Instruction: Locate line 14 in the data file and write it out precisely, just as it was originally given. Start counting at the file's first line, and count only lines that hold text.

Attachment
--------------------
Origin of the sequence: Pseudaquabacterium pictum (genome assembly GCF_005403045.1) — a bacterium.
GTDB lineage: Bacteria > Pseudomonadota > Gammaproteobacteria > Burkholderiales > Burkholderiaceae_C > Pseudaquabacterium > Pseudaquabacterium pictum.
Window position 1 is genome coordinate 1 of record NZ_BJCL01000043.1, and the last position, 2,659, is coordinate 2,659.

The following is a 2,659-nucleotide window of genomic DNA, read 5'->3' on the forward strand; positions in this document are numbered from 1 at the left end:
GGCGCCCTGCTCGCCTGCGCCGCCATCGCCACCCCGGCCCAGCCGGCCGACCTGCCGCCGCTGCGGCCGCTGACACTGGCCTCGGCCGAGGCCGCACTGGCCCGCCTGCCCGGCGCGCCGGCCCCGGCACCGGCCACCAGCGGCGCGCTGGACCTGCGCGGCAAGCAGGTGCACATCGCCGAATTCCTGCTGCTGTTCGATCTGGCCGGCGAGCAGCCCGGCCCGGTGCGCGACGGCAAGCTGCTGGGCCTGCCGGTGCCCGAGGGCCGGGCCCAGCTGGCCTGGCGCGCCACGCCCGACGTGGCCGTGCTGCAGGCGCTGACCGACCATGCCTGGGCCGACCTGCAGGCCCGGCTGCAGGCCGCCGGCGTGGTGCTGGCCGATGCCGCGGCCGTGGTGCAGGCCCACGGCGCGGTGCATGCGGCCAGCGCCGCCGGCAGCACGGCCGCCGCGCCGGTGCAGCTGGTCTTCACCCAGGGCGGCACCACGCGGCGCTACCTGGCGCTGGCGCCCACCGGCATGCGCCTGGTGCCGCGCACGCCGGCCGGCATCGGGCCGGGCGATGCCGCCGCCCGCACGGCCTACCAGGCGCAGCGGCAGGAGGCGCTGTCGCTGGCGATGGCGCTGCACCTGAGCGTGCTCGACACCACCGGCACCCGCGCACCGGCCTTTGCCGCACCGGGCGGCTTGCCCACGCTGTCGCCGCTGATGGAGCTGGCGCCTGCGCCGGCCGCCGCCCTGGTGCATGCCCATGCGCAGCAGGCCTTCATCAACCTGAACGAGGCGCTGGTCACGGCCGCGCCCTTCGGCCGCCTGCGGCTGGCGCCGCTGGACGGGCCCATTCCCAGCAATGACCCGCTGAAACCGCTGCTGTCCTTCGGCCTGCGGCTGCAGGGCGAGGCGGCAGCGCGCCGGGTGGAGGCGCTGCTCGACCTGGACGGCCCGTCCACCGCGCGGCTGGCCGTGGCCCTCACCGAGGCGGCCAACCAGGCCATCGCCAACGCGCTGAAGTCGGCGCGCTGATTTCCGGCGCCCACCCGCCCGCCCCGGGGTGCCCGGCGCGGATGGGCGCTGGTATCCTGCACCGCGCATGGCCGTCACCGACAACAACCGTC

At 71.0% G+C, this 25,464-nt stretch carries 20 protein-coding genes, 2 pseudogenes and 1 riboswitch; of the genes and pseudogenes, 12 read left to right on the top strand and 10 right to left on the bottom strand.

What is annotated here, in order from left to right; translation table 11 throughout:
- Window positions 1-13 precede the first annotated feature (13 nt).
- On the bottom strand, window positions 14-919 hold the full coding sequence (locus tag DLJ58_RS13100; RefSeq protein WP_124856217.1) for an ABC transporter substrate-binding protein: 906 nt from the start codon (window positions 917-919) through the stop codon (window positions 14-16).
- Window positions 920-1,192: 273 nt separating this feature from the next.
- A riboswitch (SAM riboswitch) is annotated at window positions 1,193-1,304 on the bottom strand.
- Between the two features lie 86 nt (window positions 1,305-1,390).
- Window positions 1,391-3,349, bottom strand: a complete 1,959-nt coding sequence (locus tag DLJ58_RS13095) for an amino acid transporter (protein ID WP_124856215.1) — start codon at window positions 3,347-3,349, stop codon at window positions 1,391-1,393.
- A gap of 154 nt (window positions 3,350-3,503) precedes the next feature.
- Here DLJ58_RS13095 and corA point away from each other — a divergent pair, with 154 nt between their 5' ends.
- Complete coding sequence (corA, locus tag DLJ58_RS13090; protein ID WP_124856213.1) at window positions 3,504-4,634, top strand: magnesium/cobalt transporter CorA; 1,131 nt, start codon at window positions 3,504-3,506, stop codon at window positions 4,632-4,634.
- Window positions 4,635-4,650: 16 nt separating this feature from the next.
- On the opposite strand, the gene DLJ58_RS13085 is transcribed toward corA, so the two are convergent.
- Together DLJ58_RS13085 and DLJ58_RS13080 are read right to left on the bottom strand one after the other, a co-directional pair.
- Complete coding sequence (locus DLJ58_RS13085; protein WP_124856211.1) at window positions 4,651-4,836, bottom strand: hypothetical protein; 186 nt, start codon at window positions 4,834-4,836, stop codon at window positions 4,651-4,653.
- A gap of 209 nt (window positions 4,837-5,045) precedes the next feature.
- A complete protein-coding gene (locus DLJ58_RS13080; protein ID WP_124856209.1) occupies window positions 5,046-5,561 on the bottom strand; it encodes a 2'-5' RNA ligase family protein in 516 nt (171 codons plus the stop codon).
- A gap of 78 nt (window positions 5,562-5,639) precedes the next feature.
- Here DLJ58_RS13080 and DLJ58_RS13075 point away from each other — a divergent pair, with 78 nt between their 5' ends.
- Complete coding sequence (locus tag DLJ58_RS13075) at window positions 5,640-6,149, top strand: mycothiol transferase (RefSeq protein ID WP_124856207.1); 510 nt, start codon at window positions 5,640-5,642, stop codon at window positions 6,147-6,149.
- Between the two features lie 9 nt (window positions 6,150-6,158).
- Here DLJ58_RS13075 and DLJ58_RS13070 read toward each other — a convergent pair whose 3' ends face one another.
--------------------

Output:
- A gap of 154 nt (window positions 3,350-3,503) precedes the next feature.